Seven tips for avoiding the Freshman 15

fries_resizedGoing to college can be one of the best experiences of your life – but I bet you didn’t expect gaining the dreaded “Freshman 15” to be a part of that experience. With no parents to prevent you from eating cookies for dinner or ordering that pizza at 2 a.m., it’s no wonder pounds quickly pile on during that first year of college. The good news is that you aren’t doomed to gain those fearful pounds that first year of college if you just follow some simple tips and do some planning ahead.

Tip #1: Stock your mini-fridge with healthy snacks
If your dorm room doesn’t come with a mini refrigerator, purchase one and stock up on healthy snacks. Try healthy foods such as fruits and vegetables; lean, low sodium lunch meat; fat free milk; low-fat string cheese; salad supplies with fat free dressing; and sandwich essentials, such as sliced turkey and whole wheat bread. This will help prevent those junk food trips to the vending machine or late night fast food orders.

Tip #2: Eat breakfast every morning
Eating breakfast every morning will help improve focus and boost academic performance. In addition, eating breakfast kick-starts your metabolism by literally “breaking the fast” from sleeping at night. Be sure to have low sugar, high fiber cereal, low-fat Greek yogurt or oatmeal available in your room as a quick option. You could also choose whole grain toast and egg whites from your dining hall.

Tip #3: Limit your liquid calories
Drinking one 20-ounce bottle of soda from the vending machine or dining hall is an extra 240 calories of just sugar. If you drink one soda every day, it can amount to about 25 pounds worth of weight gain in just one year. Therefore, make the simple substitute and have water, unsweetened tea, skim milk, diet soda or black coffee instead.

Tip #4: Drink plenty of water
Be sure to carry a water bottle with you to class. Many people mistake thirst for hunger and over-consume calories as a result. Staying hydrated throughout the day will help prevent that after-class binge. Try to aim for about 64 ounces of water per day.

Tip #5: Always plan ahead
Carry small snacks to class, meetings and everywhere else you need to go. Bringing snacks to class, such as a bag of fruit or vegetables, whole grain crackers or fiber-bars, will help you maintain energy levels and keep you full between meals. This will prevent another quick stop at the vending machine or fast food restaurant. Try packing snacks the night before so you can just grab-n-go in the morning.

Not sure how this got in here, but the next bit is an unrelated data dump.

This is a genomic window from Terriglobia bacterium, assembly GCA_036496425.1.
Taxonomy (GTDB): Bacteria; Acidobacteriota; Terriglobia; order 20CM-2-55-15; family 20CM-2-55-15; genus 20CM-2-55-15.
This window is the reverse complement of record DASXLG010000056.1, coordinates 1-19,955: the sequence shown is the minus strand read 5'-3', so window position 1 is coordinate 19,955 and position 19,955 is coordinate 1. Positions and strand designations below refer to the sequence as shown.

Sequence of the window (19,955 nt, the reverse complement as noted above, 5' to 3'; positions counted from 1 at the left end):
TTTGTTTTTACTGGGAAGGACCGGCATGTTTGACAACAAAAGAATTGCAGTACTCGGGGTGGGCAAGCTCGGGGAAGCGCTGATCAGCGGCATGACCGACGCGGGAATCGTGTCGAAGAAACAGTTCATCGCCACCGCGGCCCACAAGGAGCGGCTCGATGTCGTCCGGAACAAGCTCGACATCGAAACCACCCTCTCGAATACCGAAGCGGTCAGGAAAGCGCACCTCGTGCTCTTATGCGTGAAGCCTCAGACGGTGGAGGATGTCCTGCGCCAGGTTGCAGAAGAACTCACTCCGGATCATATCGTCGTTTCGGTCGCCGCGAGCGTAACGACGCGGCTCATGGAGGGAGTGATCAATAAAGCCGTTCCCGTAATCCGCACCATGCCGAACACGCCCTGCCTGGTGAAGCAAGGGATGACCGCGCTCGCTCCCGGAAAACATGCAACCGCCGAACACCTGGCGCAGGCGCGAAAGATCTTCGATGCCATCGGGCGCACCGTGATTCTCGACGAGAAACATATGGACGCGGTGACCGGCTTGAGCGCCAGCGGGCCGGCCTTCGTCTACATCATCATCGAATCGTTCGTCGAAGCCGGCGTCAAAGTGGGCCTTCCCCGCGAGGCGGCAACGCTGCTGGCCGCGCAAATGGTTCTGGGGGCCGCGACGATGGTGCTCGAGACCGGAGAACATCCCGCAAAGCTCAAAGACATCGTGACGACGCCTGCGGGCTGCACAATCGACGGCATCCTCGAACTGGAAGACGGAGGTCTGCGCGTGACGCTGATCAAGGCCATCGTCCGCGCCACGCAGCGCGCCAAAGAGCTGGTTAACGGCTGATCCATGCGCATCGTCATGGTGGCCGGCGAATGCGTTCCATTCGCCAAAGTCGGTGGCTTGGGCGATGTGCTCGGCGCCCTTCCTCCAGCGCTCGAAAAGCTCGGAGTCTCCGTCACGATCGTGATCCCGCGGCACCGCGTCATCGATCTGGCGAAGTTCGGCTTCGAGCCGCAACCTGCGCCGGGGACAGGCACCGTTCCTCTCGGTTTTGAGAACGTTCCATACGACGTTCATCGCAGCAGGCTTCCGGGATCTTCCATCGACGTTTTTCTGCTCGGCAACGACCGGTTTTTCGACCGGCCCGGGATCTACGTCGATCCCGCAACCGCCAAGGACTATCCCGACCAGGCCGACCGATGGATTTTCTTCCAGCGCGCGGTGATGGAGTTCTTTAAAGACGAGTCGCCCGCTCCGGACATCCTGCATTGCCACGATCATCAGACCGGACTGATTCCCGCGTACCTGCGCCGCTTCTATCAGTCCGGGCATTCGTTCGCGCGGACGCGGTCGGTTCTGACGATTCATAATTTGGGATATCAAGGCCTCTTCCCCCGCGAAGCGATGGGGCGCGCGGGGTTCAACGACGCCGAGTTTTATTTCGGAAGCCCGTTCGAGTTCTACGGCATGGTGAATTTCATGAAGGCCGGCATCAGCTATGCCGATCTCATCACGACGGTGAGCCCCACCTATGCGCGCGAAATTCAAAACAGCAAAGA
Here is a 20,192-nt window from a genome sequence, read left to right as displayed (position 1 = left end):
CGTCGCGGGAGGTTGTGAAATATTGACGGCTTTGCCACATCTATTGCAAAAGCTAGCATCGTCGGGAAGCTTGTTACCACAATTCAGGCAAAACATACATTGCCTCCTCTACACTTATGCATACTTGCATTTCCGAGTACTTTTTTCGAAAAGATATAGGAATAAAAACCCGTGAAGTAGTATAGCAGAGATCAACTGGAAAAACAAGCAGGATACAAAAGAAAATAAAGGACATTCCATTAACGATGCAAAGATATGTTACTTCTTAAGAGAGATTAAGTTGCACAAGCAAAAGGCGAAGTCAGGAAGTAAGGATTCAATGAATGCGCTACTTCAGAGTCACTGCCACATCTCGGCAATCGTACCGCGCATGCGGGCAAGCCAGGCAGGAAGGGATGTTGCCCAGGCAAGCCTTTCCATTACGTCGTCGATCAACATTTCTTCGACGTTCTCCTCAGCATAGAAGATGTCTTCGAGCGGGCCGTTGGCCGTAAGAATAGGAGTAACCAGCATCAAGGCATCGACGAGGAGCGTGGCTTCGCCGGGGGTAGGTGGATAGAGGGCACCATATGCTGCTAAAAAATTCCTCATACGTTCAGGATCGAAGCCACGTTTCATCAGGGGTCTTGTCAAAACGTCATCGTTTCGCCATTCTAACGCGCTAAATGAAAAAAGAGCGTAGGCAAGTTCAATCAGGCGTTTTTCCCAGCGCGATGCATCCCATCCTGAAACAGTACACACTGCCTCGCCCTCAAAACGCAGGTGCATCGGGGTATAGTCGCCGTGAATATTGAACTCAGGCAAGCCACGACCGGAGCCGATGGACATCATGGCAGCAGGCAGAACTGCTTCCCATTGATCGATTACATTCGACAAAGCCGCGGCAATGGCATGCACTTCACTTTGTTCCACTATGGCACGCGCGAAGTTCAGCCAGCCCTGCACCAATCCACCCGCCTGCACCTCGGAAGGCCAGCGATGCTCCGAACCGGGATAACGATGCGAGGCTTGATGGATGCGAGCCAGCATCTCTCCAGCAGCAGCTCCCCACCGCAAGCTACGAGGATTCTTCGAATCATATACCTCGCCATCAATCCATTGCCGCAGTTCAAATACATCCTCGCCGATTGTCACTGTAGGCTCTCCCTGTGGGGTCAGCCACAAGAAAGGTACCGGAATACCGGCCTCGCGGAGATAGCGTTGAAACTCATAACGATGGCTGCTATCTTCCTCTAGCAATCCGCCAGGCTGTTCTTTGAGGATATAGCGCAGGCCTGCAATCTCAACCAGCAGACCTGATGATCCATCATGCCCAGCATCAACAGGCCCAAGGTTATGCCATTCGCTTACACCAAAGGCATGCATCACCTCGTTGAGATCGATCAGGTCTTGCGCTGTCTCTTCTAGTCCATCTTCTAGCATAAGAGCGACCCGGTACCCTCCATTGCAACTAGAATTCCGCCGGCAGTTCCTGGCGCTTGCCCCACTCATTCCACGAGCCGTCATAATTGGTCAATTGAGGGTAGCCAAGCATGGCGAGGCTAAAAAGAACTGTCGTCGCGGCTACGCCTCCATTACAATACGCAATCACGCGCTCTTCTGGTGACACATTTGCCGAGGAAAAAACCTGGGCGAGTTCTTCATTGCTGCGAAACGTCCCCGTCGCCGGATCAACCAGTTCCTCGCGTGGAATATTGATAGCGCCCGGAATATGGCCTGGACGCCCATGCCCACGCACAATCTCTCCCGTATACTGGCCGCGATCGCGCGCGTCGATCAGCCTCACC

Tip #6: Use your microwave wisely
If your dorm room has a microwave, use it wisely. Many frozen meals contain a great deal sodium, fat and preservatives. Try other types of foods, such as frozen grilled chicken, steamed vegetables, salmon patties, black beans, wild rice and quinoa. Always check the food label regardless of what the claims on the front of the package says.

Tip #7: Make healthy choices
All dining halls follow health standards and provide healthy foods; it’s just up to you to choose them. Make healthy choices by eating from the salad bar or choosing meals that resemble home cooked meals instead of fast food meals such as a burger and fries.

About Author: Adam Schafer, MS, RD, LDN

Adam Schafer is a registered dietitian at OSF Saint Anthony Medical Center in Rockford, Ill. He earned his Bachelor of Science in Food, Nutrition and Dietetics from Illinois State University in Normal, Ill., and his Master of Science in Nutrition and Dietetics from Northern Illinois University in DeKalb, Ill. In his free time.

Adam enjoys any type of exercising, whether indoors or outdoors, taking fitness classes, lifting weights or doing cardio. He also enjoys reading books and playing a variety of sports, including soccer, basketball and backyard activities such as bags, bocce ball and badminton.

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Categories: Diet & Exercise